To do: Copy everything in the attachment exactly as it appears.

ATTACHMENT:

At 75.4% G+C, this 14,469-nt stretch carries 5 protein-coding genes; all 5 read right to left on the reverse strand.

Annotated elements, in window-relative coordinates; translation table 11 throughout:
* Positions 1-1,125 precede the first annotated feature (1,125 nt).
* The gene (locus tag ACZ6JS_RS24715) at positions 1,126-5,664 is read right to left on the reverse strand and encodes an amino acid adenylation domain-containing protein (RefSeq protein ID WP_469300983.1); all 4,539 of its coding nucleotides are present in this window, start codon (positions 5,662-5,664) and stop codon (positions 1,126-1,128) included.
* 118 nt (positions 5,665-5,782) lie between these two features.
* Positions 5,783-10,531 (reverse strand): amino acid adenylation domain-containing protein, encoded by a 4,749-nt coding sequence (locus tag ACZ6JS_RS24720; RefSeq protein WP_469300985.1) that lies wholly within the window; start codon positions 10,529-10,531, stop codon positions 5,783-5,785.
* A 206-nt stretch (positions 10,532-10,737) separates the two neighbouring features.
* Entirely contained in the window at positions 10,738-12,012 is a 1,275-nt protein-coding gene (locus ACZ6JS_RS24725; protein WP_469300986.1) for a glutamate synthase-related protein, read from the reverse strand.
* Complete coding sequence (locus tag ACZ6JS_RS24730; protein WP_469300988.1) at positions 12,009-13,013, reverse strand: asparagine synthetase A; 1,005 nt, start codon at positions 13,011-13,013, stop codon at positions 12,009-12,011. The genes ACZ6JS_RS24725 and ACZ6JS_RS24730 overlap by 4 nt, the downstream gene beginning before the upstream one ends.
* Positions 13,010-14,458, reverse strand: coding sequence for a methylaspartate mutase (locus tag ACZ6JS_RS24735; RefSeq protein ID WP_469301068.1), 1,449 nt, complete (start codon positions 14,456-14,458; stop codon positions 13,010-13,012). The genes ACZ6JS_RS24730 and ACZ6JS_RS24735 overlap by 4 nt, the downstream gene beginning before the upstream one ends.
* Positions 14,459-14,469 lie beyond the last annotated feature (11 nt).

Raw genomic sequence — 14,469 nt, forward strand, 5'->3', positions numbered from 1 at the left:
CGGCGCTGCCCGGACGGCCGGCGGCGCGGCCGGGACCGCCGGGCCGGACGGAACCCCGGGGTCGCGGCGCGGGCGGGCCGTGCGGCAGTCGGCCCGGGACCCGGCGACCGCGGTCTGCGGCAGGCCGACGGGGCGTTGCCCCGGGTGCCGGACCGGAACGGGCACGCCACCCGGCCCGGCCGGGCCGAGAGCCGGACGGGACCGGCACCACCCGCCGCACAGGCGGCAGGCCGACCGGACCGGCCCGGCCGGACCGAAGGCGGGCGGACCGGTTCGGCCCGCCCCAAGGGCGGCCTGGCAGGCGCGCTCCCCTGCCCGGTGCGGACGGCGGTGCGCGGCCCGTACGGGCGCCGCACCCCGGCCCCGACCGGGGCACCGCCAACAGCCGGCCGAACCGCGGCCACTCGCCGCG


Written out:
At 75.4% G+C, this 14,469-nt stretch carries 5 protein-coding genes; all 5 read right to left on the reverse strand.

Annotated elements, in window-relative coordinates; translation table 11 throughout:
* Positions 1-1,125 precede the first annotated feature (1,125 nt).
* The gene (locus tag ACZ6JS_RS24715) at positions 1,126-5,664 is read right to left on the reverse strand and encodes an amino acid adenylation domain-containing protein (RefSeq protein ID WP_469300983.1); all 4,539 of its coding nucleotides are present in this window, start codon (positions 5,662-5,664) and stop codon (positions 1,126-1,128) included.
* 118 nt (positions 5,665-5,782) lie between these two features.
* Positions 5,783-10,531 (reverse strand): amino acid adenylation domain-containing protein, encoded by a 4,749-nt coding sequence (locus tag ACZ6JS_RS24720; RefSeq protein WP_469300985.1) that lies wholly within the window; start codon positions 10,529-10,531, stop codon positions 5,783-5,785.
* A 206-nt stretch (positions 10,532-10,737) separates the two neighbouring features.
* Entirely contained in the window at positions 10,738-12,012 is a 1,275-nt protein-coding gene (locus ACZ6JS_RS24725; protein WP_469300986.1) for a glutamate synthase-related protein, read from the reverse strand.
* Complete coding sequence (locus tag ACZ6JS_RS24730; protein WP_469300988.1) at positions 12,009-13,013, reverse strand: asparagine synthetase A; 1,005 nt, start codon at positions 13,011-13,013, stop codon at positions 12,009-12,011. The genes ACZ6JS_RS24725 and ACZ6JS_RS24730 overlap by 4 nt, the downstream gene beginning before the upstream one ends.
* Positions 13,010-14,458, reverse strand: coding sequence for a methylaspartate mutase (locus tag ACZ6JS_RS24735; RefSeq protein ID WP_469301068.1), 1,449 nt, complete (start codon positions 14,456-14,458; stop codon positions 13,010-13,012). The genes ACZ6JS_RS24730 and ACZ6JS_RS24735 overlap by 4 nt, the downstream gene beginning before the upstream one ends.
* Positions 14,459-14,469 lie beyond the last annotated feature (11 nt).

Raw genomic sequence — 14,469 nt, forward strand, 5'->3', positions numbered from 1 at the left:
CGGCGCTGCCCGGACGGCCGGCGGCGCGGCCGGGACCGCCGGGCCGGACGGAACCCCGGGGTCGCGGCGCGGGCGGGCCGTGCGGCAGTCGGCCCGGGACCCGGCGACCGCGGTCTGCGGCAGGCCGACGGGGCGTTGCCCCGGGTGCCGGACCGGAACGGGCACGCCACCCGGCCCGGCCGGGCCGAGAGCCGGACGGGACCGGCACCACCCGCCGCACAGGCGGCAGGCCGACCGGACCGGCCCGGCCGGACCGAAGGCGGGCGGACCGGTTCGGCCCGCCCCAAGGGCGGCCTGGCAGGCGCGCTCCCCTGCCCGGTGCGGACGGCGGTGCGCGGCCCGTACGGGCGCCGCACCCCGGCCCCGACCGGGGCACCGCCAACAGCCGGCCGAACCGCGGCCACTCGCCGCG